Saturday, April 24, 2004
Supersonic Planes Go Silent
There is no longer a single commercial supersonic airplane since the retirement of the Concorde last year. And even during its years of glory, the Concorde was not a commercial success, mainly because it was not allowed to cruise at supersonic speed over land. Why? Because of the sonic 'boom' which arises when you break the sound barrier. Now, a joint program between NASA, the military and the aerospace industry wants to remove, or at least reduce, this sonic boom, by changing the shape of supersonic planes.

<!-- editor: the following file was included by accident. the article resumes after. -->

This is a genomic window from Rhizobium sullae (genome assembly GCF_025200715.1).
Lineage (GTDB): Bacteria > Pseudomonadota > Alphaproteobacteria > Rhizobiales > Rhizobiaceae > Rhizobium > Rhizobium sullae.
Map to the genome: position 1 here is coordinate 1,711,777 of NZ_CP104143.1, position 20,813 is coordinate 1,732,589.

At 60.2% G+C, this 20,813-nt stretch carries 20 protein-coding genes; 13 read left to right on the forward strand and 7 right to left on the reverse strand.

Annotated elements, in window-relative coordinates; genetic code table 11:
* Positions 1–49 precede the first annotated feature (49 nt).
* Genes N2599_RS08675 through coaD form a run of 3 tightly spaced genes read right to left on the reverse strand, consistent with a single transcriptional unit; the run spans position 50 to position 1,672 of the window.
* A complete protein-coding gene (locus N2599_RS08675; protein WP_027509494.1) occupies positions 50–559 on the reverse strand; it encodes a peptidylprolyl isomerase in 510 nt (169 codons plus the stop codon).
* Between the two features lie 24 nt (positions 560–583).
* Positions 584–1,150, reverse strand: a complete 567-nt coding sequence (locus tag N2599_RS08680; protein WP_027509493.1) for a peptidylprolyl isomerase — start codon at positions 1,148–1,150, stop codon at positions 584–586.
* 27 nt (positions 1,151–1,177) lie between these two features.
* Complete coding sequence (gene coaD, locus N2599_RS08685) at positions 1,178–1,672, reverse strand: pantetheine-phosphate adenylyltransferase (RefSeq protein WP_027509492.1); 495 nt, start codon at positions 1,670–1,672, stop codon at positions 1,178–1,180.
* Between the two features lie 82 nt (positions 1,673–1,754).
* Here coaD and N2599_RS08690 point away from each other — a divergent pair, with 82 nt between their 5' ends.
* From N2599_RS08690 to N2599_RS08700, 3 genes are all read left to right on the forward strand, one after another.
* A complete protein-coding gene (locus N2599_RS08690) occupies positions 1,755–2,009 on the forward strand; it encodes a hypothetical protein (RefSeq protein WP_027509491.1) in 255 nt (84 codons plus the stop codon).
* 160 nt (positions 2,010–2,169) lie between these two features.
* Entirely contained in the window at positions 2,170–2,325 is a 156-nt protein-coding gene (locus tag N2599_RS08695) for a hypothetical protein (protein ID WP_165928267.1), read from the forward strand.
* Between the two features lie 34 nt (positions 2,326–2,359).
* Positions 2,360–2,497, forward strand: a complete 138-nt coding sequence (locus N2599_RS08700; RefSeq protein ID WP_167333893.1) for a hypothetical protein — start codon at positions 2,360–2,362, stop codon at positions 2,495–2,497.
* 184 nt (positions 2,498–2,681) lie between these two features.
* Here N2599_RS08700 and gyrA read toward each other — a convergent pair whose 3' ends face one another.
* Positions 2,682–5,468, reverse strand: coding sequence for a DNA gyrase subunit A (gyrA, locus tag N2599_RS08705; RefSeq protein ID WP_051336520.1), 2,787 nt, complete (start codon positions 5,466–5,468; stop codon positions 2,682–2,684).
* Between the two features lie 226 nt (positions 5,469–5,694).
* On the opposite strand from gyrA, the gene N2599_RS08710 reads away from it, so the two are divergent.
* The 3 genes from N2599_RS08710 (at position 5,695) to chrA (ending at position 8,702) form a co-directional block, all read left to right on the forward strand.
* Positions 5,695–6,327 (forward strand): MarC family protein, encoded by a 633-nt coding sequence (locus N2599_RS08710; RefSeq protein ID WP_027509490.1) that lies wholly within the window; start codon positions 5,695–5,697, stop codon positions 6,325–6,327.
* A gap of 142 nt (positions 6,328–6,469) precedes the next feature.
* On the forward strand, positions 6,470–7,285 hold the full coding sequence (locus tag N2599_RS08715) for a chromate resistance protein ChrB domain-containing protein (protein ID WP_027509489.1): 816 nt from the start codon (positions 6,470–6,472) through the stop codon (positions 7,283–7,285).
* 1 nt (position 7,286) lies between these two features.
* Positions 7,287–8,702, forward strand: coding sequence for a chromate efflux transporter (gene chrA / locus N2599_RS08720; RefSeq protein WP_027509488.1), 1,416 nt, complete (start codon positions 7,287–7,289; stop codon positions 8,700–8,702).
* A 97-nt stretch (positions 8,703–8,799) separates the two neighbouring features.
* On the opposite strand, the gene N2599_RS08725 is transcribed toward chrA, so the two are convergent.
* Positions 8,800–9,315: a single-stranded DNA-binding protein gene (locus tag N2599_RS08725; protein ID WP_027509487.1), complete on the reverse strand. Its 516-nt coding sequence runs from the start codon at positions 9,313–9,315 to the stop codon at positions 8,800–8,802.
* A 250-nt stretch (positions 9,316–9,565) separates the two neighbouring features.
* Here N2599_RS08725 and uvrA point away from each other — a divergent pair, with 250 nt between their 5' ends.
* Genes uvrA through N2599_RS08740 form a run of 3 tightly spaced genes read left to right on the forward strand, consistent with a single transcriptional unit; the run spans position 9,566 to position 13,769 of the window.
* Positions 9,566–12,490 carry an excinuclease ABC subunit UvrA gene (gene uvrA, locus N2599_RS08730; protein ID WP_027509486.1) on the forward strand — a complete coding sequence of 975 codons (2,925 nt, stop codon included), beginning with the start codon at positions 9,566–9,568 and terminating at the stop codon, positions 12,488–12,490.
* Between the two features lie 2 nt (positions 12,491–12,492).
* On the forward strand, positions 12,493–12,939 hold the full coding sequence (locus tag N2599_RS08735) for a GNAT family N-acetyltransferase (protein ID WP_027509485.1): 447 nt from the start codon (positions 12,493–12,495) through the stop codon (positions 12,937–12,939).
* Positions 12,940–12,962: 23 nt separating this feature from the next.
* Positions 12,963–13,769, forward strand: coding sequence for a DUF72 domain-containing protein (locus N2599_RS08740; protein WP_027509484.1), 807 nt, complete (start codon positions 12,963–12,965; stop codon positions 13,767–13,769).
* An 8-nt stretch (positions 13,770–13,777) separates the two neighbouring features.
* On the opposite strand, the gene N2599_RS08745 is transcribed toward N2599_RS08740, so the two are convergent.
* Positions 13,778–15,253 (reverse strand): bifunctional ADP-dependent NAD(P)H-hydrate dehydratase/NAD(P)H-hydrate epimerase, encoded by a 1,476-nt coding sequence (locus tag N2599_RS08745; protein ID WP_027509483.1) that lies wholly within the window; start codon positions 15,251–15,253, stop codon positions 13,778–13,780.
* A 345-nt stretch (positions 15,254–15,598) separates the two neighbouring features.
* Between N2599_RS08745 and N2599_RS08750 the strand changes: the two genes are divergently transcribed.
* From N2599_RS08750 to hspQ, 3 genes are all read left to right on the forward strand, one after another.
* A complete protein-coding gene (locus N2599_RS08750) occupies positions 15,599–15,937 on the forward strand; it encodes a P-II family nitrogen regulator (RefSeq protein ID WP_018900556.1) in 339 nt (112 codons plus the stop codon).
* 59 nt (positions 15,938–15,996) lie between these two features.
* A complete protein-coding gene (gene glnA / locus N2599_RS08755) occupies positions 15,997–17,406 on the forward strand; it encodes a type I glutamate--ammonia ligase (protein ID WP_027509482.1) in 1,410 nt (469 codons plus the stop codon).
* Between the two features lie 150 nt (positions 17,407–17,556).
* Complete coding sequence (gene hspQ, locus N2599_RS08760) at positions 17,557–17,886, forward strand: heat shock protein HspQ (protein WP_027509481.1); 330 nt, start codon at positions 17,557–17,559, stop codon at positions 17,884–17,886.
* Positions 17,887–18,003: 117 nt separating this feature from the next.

It seems to work. After a 'nose job' on a Northrop Grumman F-5E, about a third of the pressure released when breaking the sound barrier has already been suppressed. This overview contains more details. It also includes a photograph of the modified Northrop Grumman F-5Ea aircraft flying off the wing of the F-15B research testbed aircraft, along with an unidentified third plane.
|:: posted by Roland Piquepaille, 3:32 PM